It's not going to be nice out there, let's be clear about that. But Sydney, Brisbane and the east coast will hopefully be spared the worst of the weather that slammed the area just two weeks ago.
SO WHAT'S GOING TO HAPPEN?
There will be rain. Organise a barbie at your peril. But as things stand on Friday, there are no specific warnings. The only official Bureau of Meteorology warning for the eastern half of Australia is a general flood watch for southern and central Queensland.
HOW MUCH RAIN?
Rain totals from 50 to 100 mm are expected over a wide area, which is excellent news for farmers. The rain should be significant but slightly less heavy as you move south through NSW, with only minor totals around 10mm expected on the Victorian border.
COULD IT BE WORSE THAN ALL THAT?
Yes, of course it could. There will likely be localised flooding in some areas.
YEAH, BUT WILL IT BE?
Buy a crystal ball, even the Bureau won't answer that.
I HATE RAINY WEEKENDS
WHAT'S GOING ON? IS THIS NORMAL?
So glad we asked ourselves that. You bet it's normal. What we're about to have here looks like being an east coast low. Here's what the Bureau says about them.
East Coast Lows (ECL) are intense low-pressure systems which occur on average several times each year off the eastern coast of Australia, in particular southern Queensland, NSW and eastern Victoria. Although they can occur at any time of the year, they are more common during Autumn and Winter with a maximum frequency in June.
SO ECL SYSTEMS ARE MOST COMMON IN JUNE
Yep. Bureau said so.
SHOULD WE DRAG CLIMATE CHANGE INTO THIS DISCUSSION?
Probably not in this instance. June is already tracking to be way warmer than normal. We're talking two degrees Australia-wide. East coast ocean water is warmer than usual too, which could be a factor. But there's no well-established link between the formation of ECLs and a warming climate.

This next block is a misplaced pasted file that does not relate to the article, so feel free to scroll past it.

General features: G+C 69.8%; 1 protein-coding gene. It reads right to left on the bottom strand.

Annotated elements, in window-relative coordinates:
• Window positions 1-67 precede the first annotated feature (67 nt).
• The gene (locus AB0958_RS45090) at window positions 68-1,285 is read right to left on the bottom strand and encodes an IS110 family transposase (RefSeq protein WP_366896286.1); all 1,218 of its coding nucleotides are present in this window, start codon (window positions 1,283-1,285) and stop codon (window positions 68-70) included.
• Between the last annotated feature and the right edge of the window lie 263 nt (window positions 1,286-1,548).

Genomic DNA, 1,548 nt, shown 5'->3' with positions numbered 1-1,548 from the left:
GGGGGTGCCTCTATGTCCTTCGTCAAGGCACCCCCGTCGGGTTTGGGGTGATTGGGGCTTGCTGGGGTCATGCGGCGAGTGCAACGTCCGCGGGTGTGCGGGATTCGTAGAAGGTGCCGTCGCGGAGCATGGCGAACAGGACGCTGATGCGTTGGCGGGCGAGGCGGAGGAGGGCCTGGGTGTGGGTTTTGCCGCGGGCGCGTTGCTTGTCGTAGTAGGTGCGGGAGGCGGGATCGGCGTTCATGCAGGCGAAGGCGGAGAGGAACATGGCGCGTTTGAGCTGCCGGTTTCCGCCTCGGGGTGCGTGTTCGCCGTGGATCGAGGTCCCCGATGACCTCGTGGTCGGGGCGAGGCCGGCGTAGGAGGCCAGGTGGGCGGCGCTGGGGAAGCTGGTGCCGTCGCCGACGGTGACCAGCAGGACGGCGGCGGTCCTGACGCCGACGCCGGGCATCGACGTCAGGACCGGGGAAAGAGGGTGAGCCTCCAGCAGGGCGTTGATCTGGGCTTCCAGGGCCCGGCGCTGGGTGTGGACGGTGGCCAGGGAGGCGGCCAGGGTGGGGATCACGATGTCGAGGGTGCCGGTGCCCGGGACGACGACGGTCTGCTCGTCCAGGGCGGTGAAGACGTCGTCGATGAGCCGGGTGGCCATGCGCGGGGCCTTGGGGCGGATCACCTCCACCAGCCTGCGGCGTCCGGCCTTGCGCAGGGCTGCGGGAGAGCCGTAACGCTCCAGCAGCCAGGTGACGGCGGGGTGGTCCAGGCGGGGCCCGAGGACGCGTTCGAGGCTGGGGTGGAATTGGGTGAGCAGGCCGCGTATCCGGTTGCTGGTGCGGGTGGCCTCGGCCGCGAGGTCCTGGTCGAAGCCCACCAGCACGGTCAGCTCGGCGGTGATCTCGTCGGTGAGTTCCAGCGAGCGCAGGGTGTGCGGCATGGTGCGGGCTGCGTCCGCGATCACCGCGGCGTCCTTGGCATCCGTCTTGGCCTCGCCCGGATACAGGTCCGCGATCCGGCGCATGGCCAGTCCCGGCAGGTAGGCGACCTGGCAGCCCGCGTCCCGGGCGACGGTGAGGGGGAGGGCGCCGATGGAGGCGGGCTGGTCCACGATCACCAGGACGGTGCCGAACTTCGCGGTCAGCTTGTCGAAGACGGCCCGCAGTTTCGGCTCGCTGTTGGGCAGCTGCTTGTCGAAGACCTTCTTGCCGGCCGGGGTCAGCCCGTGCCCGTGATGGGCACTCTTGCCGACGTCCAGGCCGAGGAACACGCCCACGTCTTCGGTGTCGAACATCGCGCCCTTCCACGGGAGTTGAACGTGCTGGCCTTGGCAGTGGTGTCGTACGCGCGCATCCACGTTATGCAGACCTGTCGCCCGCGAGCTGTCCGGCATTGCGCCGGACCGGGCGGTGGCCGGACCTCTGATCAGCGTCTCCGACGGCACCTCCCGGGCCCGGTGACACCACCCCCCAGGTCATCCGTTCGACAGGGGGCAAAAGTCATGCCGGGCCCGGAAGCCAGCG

NOW FOR THE WEATHER MAP INSERTS YOU KNEW WERE COMING
Here are the forecast charts for Sunday and Monday, when the worst of the weather is tipped to hit.
Now here's the map from two weeks ago. The difference on that occasion was a deep, sustained inflow of warm moist air from the Coral Sea (which you can "read" on the map by following the lines in an anti-clockwise direction around the big H).
Tropical air is fuel for these systems. This time around, the low looks like tracking further south.
Nasty weather is definitely coming. But probably not with as much rain as the last east coast event. Swells and tides will likely not be as extreme, either. We hope.
OH, AND WE NEARLY FORGOT, WHY DOESN'T MELBOURNE GET THESE SYSTEMS?
Different ocean underneath it, colder water in that ocean, different weather patterns as a result. That's it in a nutshell. It's not because Melbourne is better. Though feel free to tell Sydney people that.Suggest a correction